In the retail universe, there are retailers and then there is Walmart. Normal rules do not apply to this US colossus, whose annual revenues of over $500bn are roughly equal to those of the next four global retail groups combined. With Walmart, all the numbers are big. The company is the world's largest non-governmental employer, with around 2.3m associates. Approximately 260m people visit Walmart's stores every week, and 78% of American households shop there at least once a year. But America is by no means the only market to experience the Walmart effect. The group is also a force in the international arena with operations in 27 other countries in Latin America, Europe and Asia. Yet the business is only a little over 50 years old, and virtually all its extraordinary growth in the US since the first Walmart store opened in 1962 has been generated organically, rather than as a result of acquisition.
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Adbrands Weekly Update 5th Apr 2018: Walmart has identified one potential new path for growth in the US, and it's healthcare. The group opened preliminary talks to acquire health insurer Humana in what would be its biggest ever deal if it comes off. The price tag is likely to be somewhere close to $50bn, more than four times what Walmart paid for UK supermarket chain Asda in 1999, currently its biggest deal to-date. Even for Walmart - with mammoth sales of over $500bn a year - that's a substantial sum. The company has comparatively little cash on hand so might need to dilute the Walton family's controlling 54% stake via an all-stock deal. Humana is America's second-biggest provider of private Medicare Advantage plans, seen as the industry's biggest growth curve, and it also has a substantial pharmacy benefits unit, which negotiates drug pricing. This would mesh with Walmart's massive existing pharmacy business - almost all of its 4,700 US outlets contain a pharmacy counter.
Adbrands Weekly Update 8th Mar 2018: Ads of the Week "The Box: Nancy Meyers". For this year's Oscars, Walmart and agency Saatchi & Saatchi reprised the concept of getting three name directors to conceive a short film based on a single everyday object. Last year it was a Walmart till receipt; this year it's a Walmart delivery box. Also, in a nod to the changing times, all three directors were women. Actress Melissa McCarthy and Mudbound director Dee Rees turned in great work; better frankly than any of last year's all-male contenders. However, the best - and certainly the most fitting for inclusion within the Oscars telecast - was this excellent tale from Nancy Meyers (best-known for grown-up romcoms like It's Complicated and Something's Gotta Give). She chose to celebrate the theme of inspiration in general, and specifically, that embodied in famed movie composer Hans Zimmer.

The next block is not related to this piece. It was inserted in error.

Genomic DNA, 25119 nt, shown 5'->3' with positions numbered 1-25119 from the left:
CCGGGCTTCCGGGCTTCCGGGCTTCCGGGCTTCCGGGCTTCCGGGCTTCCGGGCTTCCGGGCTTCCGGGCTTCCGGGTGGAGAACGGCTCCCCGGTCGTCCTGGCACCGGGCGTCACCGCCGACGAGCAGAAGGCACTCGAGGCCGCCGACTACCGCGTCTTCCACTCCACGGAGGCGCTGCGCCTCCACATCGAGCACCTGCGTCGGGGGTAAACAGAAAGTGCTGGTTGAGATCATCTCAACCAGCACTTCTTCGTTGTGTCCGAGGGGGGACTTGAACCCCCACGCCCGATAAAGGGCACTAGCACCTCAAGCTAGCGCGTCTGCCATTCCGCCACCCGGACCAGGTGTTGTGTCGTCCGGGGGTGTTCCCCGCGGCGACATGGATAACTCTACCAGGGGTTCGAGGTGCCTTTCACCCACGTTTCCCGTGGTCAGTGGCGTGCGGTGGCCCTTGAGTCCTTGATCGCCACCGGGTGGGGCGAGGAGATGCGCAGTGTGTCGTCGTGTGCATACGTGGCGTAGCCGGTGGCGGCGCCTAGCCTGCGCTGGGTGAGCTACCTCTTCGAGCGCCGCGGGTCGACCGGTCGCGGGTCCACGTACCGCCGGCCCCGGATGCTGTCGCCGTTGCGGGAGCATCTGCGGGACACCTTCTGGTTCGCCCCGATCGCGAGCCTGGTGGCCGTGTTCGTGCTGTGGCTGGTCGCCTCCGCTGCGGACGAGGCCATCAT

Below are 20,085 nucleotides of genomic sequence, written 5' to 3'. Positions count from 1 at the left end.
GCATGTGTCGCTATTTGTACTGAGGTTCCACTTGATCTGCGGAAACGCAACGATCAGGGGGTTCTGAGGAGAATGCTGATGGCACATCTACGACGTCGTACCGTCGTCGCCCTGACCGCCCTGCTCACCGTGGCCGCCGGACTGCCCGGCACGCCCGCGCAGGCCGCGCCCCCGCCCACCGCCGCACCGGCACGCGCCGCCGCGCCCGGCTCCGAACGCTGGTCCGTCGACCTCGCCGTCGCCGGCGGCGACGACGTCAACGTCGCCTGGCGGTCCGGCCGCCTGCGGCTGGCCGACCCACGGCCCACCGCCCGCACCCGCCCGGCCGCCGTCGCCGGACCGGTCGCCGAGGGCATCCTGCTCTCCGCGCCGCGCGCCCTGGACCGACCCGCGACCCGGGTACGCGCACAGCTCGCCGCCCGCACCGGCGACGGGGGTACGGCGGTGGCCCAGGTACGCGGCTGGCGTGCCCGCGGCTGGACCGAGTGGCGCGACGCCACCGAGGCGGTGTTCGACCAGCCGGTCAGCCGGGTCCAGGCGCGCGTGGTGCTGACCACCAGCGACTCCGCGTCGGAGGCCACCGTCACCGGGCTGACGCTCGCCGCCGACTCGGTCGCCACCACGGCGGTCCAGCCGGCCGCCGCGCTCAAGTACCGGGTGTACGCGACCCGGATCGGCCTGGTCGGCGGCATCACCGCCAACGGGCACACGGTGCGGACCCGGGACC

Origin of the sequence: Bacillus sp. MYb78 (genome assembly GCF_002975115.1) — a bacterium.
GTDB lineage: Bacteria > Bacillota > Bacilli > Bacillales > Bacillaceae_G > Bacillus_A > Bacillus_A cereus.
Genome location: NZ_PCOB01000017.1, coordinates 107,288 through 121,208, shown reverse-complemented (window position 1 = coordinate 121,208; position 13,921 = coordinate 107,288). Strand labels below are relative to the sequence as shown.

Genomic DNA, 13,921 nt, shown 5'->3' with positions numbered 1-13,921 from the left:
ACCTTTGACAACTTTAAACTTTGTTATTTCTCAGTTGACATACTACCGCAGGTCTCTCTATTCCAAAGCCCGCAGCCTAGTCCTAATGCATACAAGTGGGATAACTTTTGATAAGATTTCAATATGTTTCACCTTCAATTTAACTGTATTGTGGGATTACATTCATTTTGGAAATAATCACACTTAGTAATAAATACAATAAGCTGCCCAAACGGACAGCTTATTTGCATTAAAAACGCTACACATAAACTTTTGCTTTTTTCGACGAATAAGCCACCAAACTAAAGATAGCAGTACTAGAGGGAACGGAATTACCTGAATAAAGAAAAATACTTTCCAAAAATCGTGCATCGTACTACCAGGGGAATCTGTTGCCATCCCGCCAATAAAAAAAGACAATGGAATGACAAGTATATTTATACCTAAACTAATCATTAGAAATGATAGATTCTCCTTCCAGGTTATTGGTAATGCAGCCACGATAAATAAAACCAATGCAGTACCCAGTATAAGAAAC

Adbrands Weekly Update 22nd Feb 2018: Walmart's annual results were dented by missteps within its ecommerce division over the holiday period, an error investors quickly punished with a sharp markdown of the retail giant's share price. The company over-anticipated demand for items like toys and TVs, and reconfigured warehouse space accordingly. As a result, it ran out of stock on everyday items like toilet paper. After three quarters in which online sales grew by at least 50% per quarter, growth in 4Q was just 23% (compared to 40% at Amazon). One notable achievement, though, was that Walmart's total annual sales topped $500bn for the first time, up 3% year-on-year. In the US, same-store comps excluding fuel rose 2% for the year. However profits were dented by increases in costs and expenses, and a whole collection of impairments and restructuring charges against Sam's Club and international operations. Even with a one-off tax benefit in the final quarter, net income slumped 28% for the year to $9.9bn, the first time since 2004 - when revenues were half their current level - it has fallen below $10bn.
Adbrands Weekly Update 25th Jan 2018: Judith McKenna was named as the new CEO of Walmart's international division, taking over from her former Asda colleague and fellow Briton David Cheesewright, who is taking early retirement from a fulltime role, but will stay with the group to work on special projects.
Adbrands Weekly Update 23rd November 2017: Game isn't over just yet for traditional bricks and mortar retail. With Black Friday looming tomorrow, Walmart threw down a gauntlet to Amazon by reporting an impressive set of results for the quarter to October. Most notable of all was the retail giant's strongest US growth for almost a decade. US same-store sales ex fuel were up 2.7%, Walmart's 13th straight quarterly gain, and the highest since 2009. In another challenge to Amazon, online sales jumped by 50% year on year, and are expected to hit $17.5bn for the year. That's still well below Amazon, but the growth is significant, pushing up Walmart's stock to an all-time high, just below $100 per share.
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